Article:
University of Oulu

Finding third-party components with binary analysis

Saved in:
Author: Väyrynen, Antti1
Organizations: 1University of Oulu, Faculty of Information Technology and Electrical Engineering, Department of Computer Science and Engineering, Computer Science
Format: ebook
Version: published version
Access: open
Online Access: PDF Full Text (PDF, 4.3 MB)
Persistent link: http://urn.fi/URN:NBN:fi:oulu-201504161389
Language: English
Published: Oulu : A. Väyrynen, 2014
Publish Date: 2015-04-20
Physical Description: 65 p.
Thesis type: Master's thesis (tech)
Tutor: Röning, Juha
Reviewer: Röning, Juha
Schaberreiter, Thomas
Description:
The increased usage of open-source software (OSS) libraries as building blocks in the software industry has introduced numerous problems and vulnerabilities into many popular software suites. As more libraries are used, the risk of the whole software being exposed to the vulnerabilities inherent in these third-party components increases. Vulnerability management is the process of mitigating the impact of these vulnerabilities in software development. Another matter concerning OSS is license management. Violating OSS licenses can lead to legal issues and possibly harm a business. A few commercial tools can be used to manage vulnerabilities and licenses. The implementation introduced in this thesis is developed to improve Codenomicon AppCheck, which is one of these commercial tools. This thesis introduces a method for detecting software libraries in binary code. Each library is given a unique set of signatures. A signature is a sequence of bytes extracted from the read-only data section of the library. Two new methods are demonstrated for the signature extraction. The signatures are detected from the input binary data using the Aho-Corasick string matching algorithm. The algorithm allows the detecting to be done with a single pass over the input data. The found signatures are evaluated and used to decide which libraries are included in the input data. The implementation was tested using 14 OSS libraries and 8 OSS applications. Each of the libraries was included at least in one of the applications. For each application the expected libraries, which were supposed to be found, were determined by examining their source code. The found libraries were compared to ones expected to be found, and the accuracy was defined using F measure. The results showed that the new signature extraction methods were valid, and the implementation could detect OSS libraries in binary data. The new signature extraction methods were also able to extend the coverage of Codenomicon AppCheck.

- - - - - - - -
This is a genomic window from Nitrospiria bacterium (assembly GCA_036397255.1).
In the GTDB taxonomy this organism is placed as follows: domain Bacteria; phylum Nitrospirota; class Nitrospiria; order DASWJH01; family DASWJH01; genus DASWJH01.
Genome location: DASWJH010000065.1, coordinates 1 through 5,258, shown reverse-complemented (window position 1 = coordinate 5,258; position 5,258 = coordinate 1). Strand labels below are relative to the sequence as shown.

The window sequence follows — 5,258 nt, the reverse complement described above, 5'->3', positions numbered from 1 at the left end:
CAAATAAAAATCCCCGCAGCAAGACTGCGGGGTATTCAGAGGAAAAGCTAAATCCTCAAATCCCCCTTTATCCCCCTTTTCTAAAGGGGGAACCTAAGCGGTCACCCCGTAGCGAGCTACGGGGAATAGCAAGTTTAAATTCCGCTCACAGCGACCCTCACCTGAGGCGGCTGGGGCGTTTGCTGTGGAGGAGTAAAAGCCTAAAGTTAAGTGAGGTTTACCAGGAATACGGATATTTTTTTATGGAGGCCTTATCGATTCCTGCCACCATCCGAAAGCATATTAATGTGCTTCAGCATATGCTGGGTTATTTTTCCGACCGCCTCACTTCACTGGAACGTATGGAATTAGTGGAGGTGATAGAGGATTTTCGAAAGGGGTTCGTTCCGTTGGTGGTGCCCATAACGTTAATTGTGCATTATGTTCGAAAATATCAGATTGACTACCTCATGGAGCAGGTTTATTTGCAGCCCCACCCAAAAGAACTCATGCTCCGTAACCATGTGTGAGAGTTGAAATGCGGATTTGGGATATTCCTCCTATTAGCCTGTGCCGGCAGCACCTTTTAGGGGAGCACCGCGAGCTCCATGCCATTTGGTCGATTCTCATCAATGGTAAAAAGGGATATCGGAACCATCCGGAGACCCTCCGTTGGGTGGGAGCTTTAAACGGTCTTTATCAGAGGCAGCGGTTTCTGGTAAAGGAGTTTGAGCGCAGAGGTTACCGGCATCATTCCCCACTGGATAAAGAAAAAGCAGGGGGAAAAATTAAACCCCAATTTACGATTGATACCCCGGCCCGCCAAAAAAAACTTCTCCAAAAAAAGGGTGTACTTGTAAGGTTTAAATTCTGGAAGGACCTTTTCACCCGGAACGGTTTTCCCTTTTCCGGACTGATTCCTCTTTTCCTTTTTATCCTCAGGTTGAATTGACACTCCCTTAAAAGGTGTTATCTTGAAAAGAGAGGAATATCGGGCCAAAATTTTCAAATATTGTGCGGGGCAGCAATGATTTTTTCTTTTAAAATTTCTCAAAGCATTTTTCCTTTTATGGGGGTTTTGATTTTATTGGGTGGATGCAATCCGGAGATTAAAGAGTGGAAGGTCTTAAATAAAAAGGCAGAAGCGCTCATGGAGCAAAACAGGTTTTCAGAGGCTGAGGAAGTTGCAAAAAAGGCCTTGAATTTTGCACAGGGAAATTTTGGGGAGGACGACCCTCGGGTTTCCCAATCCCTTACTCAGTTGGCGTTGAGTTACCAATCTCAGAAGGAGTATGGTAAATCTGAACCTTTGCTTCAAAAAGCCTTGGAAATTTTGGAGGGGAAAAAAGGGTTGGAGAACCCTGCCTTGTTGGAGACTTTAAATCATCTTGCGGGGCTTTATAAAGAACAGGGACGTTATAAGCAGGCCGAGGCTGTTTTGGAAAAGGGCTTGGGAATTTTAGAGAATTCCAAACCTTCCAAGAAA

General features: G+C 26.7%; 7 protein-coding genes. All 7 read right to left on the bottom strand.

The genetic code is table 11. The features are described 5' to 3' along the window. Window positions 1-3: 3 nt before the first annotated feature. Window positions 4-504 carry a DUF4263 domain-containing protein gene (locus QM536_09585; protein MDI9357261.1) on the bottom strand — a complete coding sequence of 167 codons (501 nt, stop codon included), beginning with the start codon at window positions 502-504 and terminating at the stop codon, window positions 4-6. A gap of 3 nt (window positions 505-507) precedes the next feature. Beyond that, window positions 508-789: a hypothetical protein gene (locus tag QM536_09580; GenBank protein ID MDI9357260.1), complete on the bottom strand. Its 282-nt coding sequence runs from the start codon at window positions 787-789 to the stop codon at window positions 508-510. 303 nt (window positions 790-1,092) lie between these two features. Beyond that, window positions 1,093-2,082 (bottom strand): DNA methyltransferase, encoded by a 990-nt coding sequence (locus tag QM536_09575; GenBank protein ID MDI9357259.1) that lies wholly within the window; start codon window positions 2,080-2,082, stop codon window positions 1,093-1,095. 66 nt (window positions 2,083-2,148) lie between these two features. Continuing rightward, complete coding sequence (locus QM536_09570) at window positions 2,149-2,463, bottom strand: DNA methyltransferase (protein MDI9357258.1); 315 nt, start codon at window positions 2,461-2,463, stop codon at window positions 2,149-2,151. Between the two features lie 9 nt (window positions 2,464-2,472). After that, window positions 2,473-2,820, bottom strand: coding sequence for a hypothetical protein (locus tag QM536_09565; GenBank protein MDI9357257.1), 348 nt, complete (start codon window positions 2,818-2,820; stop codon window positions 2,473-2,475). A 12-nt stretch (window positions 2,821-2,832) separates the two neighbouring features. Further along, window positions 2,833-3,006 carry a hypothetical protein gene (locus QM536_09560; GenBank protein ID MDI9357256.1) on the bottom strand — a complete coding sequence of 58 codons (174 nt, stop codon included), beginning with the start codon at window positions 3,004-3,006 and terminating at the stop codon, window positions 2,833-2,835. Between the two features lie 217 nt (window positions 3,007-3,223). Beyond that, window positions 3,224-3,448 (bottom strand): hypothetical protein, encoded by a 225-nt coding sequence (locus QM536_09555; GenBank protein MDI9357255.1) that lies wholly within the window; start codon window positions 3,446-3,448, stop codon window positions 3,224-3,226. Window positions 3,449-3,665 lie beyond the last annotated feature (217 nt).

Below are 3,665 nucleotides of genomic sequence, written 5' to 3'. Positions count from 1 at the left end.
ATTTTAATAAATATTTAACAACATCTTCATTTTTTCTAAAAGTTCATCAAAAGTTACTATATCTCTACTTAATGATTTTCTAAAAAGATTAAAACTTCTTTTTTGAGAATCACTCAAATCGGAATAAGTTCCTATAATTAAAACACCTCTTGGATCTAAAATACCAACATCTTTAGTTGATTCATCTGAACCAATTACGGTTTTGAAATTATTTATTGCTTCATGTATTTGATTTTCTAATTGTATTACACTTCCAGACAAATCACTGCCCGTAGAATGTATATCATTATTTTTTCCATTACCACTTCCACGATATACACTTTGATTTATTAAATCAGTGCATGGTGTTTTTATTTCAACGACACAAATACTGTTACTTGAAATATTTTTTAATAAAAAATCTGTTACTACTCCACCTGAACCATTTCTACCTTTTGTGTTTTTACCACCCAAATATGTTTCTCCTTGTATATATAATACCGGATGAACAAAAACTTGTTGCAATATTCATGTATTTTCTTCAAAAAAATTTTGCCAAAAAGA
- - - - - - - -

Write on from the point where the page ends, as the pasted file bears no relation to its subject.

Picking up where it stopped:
see all

Subjects:
Copyright information: © Antti Väyrynen, 2014. This publication is copyrighted. You may download, display and print it for your own personal use. Commercial use is prohibited.